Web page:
3p Traceability Week is now underway! Join Triple Pundit and a panel of experts to discuss traceability in four controversial arenas — Seafood, Fashion, Minerals and Medical Marijuana.  Ask your questions in the comments section, and follow along hereThe Q&A closes on Tuesday, September 16. 

ktc-globeAs economies become more globalized, supply chains become immeasurably more complex. A given product often travels thousands of miles before arriving on a store shelf, and ingredients or components within that product may hail from all over the world. So, how do we know if a product is safe for our families and aligns with our values? Was it produced in an environmentally preferable way that also benefited the person who made it, or are environmental and human rights problems lurking within its supply chain?

Join Triple Pundit and a panel of experts for 3p Traceability Week to discuss traceability in four controversial arenas — seafood, fashion, minerals and medical marijuana.

Our featured panelists are: 

Here’s how it works: Follow each conversation here. Start asking your questions in the comments section below each post, and our experts will be on-hand all week to answer them. Pretty simple, right?

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“Creating Resilient Cities” Google Hangout with Siemens and Arup

Marissa Rosen
| Monday September 8th, 2014 | 0 Comments

creating resilient cities graphic-1

Join TriplePundit on Wednesday, October 1st at 9:00am PST / 12:00pm EST for a Google Hangout on “Creating Resilient Cities!”

The world is rapidly urbanizing and the majority of the global population will experience the effects of climate change in urban cities. Yet while cities are vulnerable, they are also uniquely positioned to lead the efforts of mitigating and adopting to climate change. How do we ensure that our cities will remain attractive places for people and businesses against a backdrop of increasing climate risk? Join TriplePundit’s Founder, Nick Aster, live on Google’s hangout platform to discuss how cities may be able to mitigate the effects of climate change.

Our featured panelists are:

  • Michael Stevns, Project Manager of the Toolkit for Resilient Cities, Siemens
  • Stephen Cook, Associate Director, Energy and Climate Change Consulting, Arup

The conversation will cover how to future-proof our cities; resilience in the fields of technology, finance, and risk management; and global best practices for creating resilient cities.

Let us know you’re coming! RSVP HERE.

The event will stream live here and on Google on October 1st. We hope you’ll join us there!

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How Cities Can Battle Climate Change with Resiliency Planning

Bill DiBenedetto | Monday September 8th, 2014 | 7 Comments

Editor’s Note: This article is part of a short series on creating resilient cities, sponsored by Siemens. Please join us for a live Google Hangout with Siemens and Arup on October 1, where we’ll talk about this issue live! RSVP here.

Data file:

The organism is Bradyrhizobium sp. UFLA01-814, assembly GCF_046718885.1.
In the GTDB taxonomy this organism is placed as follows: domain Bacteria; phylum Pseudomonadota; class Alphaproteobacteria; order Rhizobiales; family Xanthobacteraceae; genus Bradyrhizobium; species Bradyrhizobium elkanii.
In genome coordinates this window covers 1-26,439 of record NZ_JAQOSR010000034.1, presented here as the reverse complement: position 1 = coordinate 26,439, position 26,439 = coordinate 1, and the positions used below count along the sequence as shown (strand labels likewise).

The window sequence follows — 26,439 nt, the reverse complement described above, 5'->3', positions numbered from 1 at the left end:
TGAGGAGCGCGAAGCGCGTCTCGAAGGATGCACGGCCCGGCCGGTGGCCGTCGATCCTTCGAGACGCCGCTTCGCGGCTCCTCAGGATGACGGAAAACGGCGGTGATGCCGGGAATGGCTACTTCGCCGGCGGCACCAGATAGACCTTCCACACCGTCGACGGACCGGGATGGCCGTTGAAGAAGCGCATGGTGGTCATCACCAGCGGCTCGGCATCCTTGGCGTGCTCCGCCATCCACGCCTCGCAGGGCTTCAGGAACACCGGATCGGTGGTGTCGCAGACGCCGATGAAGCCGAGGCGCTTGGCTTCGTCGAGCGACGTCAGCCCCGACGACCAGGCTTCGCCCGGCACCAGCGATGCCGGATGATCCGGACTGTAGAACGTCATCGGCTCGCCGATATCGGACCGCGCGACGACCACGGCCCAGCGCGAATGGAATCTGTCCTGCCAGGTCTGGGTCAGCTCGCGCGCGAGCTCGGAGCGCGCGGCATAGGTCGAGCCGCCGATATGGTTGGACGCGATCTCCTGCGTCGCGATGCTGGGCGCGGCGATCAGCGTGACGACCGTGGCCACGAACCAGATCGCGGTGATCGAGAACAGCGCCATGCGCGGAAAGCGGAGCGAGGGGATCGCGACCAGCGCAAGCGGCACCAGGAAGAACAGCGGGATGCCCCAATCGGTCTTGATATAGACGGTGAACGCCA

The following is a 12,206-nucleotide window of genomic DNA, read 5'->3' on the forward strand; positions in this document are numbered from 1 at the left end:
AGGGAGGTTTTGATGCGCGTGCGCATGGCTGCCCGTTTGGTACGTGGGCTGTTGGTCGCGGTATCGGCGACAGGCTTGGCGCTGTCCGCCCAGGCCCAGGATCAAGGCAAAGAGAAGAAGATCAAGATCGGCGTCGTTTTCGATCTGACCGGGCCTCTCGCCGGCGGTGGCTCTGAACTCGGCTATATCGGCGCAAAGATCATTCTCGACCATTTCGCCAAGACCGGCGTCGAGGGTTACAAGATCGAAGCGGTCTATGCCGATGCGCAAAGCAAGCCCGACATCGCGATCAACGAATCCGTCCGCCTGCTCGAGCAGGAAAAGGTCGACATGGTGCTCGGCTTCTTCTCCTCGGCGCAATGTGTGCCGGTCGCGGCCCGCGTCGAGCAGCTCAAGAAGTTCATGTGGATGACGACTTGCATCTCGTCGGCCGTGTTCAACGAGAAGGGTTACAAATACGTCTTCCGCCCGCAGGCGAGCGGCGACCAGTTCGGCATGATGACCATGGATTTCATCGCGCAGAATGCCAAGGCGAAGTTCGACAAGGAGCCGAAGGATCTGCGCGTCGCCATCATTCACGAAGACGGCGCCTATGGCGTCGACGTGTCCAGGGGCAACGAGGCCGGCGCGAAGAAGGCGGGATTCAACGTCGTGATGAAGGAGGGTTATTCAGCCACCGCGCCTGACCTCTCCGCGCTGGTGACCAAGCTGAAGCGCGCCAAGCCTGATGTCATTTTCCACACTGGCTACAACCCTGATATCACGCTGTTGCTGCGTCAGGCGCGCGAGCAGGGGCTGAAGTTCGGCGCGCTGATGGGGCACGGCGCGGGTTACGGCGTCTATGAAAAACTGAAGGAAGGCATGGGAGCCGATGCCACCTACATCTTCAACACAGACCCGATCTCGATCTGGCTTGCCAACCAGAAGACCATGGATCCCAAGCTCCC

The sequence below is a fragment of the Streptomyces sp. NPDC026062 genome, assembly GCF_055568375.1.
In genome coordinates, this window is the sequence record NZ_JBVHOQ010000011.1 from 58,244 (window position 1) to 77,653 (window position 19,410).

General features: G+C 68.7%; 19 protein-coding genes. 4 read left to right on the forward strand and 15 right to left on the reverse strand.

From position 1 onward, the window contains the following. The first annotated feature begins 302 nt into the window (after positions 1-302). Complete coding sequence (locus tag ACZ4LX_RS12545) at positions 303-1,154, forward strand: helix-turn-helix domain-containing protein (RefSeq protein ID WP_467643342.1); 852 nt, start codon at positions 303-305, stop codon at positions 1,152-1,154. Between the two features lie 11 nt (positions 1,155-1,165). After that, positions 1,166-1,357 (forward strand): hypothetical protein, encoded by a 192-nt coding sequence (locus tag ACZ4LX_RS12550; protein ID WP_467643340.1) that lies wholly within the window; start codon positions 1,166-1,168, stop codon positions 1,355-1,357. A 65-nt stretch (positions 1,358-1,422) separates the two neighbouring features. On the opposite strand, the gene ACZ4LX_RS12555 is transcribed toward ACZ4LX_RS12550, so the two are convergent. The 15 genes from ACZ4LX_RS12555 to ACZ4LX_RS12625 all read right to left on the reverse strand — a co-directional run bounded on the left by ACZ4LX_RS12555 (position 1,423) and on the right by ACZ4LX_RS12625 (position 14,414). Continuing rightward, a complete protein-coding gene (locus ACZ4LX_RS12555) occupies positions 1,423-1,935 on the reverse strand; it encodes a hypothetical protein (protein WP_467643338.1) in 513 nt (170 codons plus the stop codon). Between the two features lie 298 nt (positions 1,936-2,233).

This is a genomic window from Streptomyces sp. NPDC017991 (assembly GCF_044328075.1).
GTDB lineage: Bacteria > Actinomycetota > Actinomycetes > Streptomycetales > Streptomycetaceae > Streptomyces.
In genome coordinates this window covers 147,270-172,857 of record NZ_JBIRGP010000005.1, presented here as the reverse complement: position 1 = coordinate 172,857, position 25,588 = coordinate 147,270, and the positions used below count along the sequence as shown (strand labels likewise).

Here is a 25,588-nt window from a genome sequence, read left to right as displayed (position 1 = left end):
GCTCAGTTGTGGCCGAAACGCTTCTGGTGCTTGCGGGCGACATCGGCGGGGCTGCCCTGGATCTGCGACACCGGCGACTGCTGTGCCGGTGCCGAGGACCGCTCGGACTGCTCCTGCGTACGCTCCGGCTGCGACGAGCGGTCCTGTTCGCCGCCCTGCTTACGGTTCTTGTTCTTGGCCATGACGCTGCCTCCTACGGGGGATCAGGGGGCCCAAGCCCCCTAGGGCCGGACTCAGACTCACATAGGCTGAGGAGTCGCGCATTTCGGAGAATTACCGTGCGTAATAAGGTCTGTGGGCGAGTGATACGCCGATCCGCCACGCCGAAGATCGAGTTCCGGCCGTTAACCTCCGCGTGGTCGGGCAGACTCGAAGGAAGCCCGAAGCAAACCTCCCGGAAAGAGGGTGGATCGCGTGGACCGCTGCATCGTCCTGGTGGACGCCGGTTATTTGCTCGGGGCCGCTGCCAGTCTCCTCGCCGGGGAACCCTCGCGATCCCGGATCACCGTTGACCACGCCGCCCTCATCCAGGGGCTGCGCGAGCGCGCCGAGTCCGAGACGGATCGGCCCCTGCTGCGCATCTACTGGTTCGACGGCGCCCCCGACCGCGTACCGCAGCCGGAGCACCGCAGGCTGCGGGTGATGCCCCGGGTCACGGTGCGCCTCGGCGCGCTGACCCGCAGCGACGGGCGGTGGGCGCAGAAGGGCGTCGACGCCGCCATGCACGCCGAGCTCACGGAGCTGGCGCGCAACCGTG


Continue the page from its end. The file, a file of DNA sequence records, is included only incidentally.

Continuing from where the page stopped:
coverpic_toolkitforresilient cities (640x348)Climate change is not going away, so cities large and small must adopt resilient and collaborative strategies not only to cope with the mounting risks they face, but also to survive. It’s no longer a matter of picking and choosing what piece of crumbling infrastructure to repair with scarce funds this year or next — the entire urban organism has to deal with rising waters, super storms, health and food security, air and surface pollution, and increasing numbers of residents.

The stakes are even higher as populations worldwide increasingly cluster around urban areas. “The world is undergoing the largest wave of urban growth in history,” says the United Nations Population Fund. In 2008, for the first time, more than half of the world’s population lived in towns and cities.

Cities are on the front line of the changing climate

The Intergovernmental Panel on Climate Change says in its findings on the implications of climate change for cities: “Urban centers account for more than half of the world’s population, most of its economic activity and the majority of energy-related emissions. The role of cities in reducing emissions and protecting their inhabitants is therefore central to effective climate policies,” IPCC concluded.

Many emerging climate change risks are concentrated in urban areas, and climate change impacts on cities are increasing, IPCC continued. Key issues include rising temperatures, heat stress, water security and pollution, sea-level rise and storm surges, extreme weather events, heavy rainfall and strong winds, inland flooding, food security, and ocean acidification.

Due to the growth in urban populations, the number of people exposed to climate change risk is increasing: “Rapid urbanization in low- and middle income countries has already increased the number of highly vulnerable urban communities living in informal settlements, many of which are at high risk from extreme weather events.”

On the flip side, rapidly developing cities in industrializing countries may also have the “greatest potential for mitigating greenhouse gas emissions.” The problem is that many rapidly developing cities “lack the financial, technological, institutional and governance capacity required for effective mitigation,” IPCC said. That’s where the notion of resilience comes in big time, because “steps that build resilience and enable sustainable development in urban areas can accelerate successful climate change adaptation globally.” Resilient cities may be the solution.